6. Charlie Gau
    Oct 14, 2013


    Who are you to tell anyone to stay out if their homes. Stop posting negative comments and welcome residents back to their homes and not be negative and try and keep them away. I’ve seen more people in this community come together over the last month than I’ve seen in the 8 years of living up here.
    I welcome them back and hope for them to try to get to a since if normalcy instead of living out of a trailer or at a friends house.
    Some of us own our homes and don’t rent their residence. If I want to return home I will and so will a
    lot of other people I know.
    We have been making water for a week or so and we’ve had power before most of us were told to evacuate.

    Hope to see everyone back soon.

    The Gau’s

  7. Marcus Richardson
    Oct 15, 2013


    Charlie summed things up quite well:

    If we want to come to our houses (which we OWN) – we’ll come up there – and I encourage everybody to come visit their home.

    All your comments make me want to do is empty my hot tub and refill it a few times.

    By the way – US 36 is paved past the Stone Mountain bend – it looks awesome. I’m guessing a week to 10 days the rest of it will be paved and we’ll be racing each other up the mountain again.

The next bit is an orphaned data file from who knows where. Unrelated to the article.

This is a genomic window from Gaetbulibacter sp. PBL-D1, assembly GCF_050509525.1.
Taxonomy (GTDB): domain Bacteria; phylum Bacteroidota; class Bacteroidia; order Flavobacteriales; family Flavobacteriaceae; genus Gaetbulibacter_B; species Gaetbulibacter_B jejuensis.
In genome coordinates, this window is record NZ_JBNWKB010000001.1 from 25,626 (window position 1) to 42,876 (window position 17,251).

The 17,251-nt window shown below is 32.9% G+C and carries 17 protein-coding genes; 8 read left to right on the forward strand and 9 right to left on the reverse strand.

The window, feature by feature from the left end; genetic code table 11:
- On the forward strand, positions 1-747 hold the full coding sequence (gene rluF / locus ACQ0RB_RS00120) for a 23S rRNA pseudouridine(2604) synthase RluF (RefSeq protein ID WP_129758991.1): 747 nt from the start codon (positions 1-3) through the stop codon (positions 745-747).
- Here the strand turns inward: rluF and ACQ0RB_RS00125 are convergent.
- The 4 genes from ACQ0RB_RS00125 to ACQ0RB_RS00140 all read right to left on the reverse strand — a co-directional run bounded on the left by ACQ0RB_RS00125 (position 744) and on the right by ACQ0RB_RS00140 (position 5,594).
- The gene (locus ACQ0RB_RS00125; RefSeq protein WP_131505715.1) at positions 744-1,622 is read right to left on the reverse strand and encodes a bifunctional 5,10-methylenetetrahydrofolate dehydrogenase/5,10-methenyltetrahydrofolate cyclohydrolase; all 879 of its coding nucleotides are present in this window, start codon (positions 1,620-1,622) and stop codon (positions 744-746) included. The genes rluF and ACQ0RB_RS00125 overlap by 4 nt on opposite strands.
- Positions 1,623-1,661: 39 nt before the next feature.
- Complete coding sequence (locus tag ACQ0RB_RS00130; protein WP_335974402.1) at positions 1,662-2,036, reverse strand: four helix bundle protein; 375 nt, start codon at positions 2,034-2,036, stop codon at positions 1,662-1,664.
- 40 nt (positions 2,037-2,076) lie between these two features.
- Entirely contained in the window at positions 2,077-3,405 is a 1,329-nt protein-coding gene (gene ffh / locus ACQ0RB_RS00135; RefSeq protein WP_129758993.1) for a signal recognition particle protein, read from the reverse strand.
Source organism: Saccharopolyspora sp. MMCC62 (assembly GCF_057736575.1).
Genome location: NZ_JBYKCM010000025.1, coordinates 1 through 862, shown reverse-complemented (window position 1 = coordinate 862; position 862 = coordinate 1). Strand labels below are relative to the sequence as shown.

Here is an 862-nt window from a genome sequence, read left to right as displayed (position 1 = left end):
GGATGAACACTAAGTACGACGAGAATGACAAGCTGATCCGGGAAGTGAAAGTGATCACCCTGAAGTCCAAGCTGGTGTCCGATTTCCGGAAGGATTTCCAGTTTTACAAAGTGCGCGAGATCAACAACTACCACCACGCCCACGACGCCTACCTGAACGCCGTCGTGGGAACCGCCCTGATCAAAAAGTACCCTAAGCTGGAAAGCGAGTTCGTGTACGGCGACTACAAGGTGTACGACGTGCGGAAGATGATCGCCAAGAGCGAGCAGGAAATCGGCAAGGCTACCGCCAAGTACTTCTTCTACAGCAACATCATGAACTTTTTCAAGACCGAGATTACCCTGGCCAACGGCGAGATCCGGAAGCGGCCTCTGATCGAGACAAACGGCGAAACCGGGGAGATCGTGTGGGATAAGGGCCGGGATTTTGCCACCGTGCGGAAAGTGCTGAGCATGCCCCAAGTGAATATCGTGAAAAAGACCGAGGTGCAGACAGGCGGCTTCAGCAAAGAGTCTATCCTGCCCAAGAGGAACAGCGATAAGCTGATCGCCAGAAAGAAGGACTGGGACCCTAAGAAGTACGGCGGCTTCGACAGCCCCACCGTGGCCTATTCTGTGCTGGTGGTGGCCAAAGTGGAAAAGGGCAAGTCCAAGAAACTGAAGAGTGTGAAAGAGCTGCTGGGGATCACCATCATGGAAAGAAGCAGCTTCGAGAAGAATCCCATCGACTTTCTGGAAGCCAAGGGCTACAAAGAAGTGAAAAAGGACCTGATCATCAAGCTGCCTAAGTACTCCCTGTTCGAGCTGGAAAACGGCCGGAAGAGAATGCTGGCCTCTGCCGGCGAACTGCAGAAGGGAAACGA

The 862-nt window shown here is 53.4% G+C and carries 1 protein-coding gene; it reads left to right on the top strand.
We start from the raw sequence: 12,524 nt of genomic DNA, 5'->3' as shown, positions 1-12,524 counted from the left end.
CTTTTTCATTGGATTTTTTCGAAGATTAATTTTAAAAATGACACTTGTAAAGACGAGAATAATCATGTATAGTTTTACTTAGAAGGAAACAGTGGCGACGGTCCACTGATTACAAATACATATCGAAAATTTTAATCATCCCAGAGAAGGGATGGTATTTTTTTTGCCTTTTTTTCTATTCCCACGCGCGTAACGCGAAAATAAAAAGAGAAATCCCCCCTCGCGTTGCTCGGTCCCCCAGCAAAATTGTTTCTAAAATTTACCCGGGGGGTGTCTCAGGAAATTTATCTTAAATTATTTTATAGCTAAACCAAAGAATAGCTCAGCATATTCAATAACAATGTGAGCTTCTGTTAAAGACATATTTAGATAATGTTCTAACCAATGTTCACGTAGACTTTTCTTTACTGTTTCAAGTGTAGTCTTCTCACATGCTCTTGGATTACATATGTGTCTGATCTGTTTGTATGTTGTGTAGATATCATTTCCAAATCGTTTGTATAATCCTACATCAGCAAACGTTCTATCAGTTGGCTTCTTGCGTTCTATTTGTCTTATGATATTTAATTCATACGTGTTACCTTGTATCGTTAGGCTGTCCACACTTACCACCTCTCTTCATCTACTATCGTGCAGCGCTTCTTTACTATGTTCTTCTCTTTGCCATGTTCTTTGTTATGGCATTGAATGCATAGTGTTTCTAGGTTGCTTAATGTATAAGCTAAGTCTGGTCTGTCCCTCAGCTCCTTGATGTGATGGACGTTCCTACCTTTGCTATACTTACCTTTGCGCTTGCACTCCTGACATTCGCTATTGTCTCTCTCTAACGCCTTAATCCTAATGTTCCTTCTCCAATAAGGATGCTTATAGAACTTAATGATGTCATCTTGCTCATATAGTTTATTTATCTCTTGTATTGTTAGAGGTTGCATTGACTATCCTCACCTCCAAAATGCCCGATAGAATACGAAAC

See everyone soon –

  8. Lori Jonker
    Oct 15, 2013

    Laura, Thanks for putting your experiences and emotions down for all to read. I, too, felt compelled to write and posted my experiences at http://flashfloodcolorado.blogspot.com/
    I resonated with your comments on community and am eagerly awaiting the return to our homes and to the new friendships and bonds that were formed in those first few post-flood days. Our community will be stronger and better than ever before. It can’t come soon enough – these “limbo” days are tough.

  9. Gina
    Oct 16, 2013

    What a Wonderful Written True Story!!! It had so much feeling and emotions!!! I could feel all of them!!! You are a great writer! Thank You for sharing this traumatic time for all of your Family which was once only a community…Speechless

  10. Gina
    Oct 16, 2013

    God Bless all of you! Wish the best to come through, for you all!!!

  11. Barbara Gilsdorf
    Oct 16, 2013